Client: AGRA Road
Produit: VAG Plunger Valves, VAG Butterfly Valves, VAG Gate Valves
In 1978, 21 VAG valves were sent to Mumbai. Today, they are still proving just how reliable they are. Mumbai, formerly Bombay, is one of the most densely populated cities in the world. More than 20 million people live in the subcontinent's main seaport. More than half of the people live on Salsette Island, a peninsula off the marshy west coast that extends into the Arabian Sea.
The proximity of the ocean makes the groundwater brackish and salty. Only a few households are connected to the sewer. Floods during the four-month monsoons frequently bring the sewage system to its knees and drinking water is mixed with wastewater. Providing drinking water for this metropolis is a Herculean task that gets bigger as the city continues to grow. Because it was impossible to build wells for drinking water, the city had been looking for alternatives for years.
Towards the end of the 18th century, the first in a series of dams was built in the Deccan Mountains, in part under British rule. Over the years, the four reservoirs Tansa, Lower Vaitarna, Upper Vaitarna and Bhatsa were built. Four pipelines with a length of 38 km and a diameter of 3 metres feed 35 million litres of water a day into the city's supply system.
One of the major sources of water is Bhatsa River, which is some 75 km outside of the city of Mumbai. The water let out from the river is boosted at the pump house, which was built by Municipal Corporation at Pise, by 26 vertical turbine pumps and transferred to the Panjrapur water treatment plant for treatment. The remaining 700 million litres of raw water are injected into gravity water mains at Agra Road. In order to match the injection pressure to that of the gravity mains, the pressure is controlled by 7 Plunger Valves, 7 Butterfly Valves and 7 Gate Valves in PN 1200. A total of 21 VAG Valves are installed at Agra Road.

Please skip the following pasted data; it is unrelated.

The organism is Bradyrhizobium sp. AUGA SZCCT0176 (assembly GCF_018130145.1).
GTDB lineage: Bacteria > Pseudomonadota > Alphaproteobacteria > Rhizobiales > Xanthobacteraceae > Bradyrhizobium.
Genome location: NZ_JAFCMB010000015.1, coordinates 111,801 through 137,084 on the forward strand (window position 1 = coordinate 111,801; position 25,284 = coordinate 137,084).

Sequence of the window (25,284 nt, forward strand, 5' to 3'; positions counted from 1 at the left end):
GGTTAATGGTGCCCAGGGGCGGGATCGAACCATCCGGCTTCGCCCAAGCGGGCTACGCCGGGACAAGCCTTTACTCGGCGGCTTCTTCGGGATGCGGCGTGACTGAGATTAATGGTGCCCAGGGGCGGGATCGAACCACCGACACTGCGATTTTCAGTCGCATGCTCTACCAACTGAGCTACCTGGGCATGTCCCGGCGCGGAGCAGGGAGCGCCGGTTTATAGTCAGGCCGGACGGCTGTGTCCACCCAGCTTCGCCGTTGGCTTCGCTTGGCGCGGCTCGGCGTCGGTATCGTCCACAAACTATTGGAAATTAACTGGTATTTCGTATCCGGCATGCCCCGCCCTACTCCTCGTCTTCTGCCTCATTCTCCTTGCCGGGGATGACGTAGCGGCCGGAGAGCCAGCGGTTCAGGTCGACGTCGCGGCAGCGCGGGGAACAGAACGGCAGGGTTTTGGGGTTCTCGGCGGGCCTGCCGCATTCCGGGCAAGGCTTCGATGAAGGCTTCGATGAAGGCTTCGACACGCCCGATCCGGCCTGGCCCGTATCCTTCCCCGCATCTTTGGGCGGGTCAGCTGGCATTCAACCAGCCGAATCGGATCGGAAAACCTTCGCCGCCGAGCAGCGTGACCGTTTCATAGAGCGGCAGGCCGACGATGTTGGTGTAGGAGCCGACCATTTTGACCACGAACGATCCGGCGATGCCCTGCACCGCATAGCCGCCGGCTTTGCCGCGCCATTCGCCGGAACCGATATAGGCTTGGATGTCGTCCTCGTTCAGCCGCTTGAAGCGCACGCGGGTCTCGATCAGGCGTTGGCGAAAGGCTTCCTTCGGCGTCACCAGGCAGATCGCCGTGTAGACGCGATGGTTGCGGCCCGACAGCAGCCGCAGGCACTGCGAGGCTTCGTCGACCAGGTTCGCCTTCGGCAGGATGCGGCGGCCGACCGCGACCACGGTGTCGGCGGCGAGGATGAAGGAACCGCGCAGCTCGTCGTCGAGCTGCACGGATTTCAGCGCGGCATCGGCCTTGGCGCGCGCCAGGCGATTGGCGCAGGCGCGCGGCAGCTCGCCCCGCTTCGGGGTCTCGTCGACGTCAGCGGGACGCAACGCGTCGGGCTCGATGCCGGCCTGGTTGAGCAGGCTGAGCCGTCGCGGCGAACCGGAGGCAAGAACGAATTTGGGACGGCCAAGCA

This important difference in pressure requires the valves to be operated at least once a day. For the last 30 years, the valves have operated uninterruptedly without any problems.
In the spring of 2008, VAG’s Managing Director, Robert Fellner-Feldegg, visited Municipal Corporation Mumbai. It was spontaneously decided to visit the pumping station some 30 km outside of Mumbai to check up on the heavy jubilarians. Pramod Mahadeo Guhe, the Dy. Hydraulic Engineer, was very happy to show VAG his installation. 'I am so thrilled!' exclaims Mr Guhe, 'look at "your" valves! All of them have been working every day for over a quarter of a century, and none of them show any signs of ageing!'
'What's more, these giants are perfectly integrated. A small village has grown around the pumping station. The operation of the valves secured two jobs. Families followed. And today, thirty years later, there's a village with 50 inhabitants.' Mr Guhe reports enthusiastically, wanting to show the German visitor much, much more. But time is pressing and the group has to head back to the Municipal Corporation’s headquarters, where a meeting has been scheduled to discuss extending the supply system with new valves.
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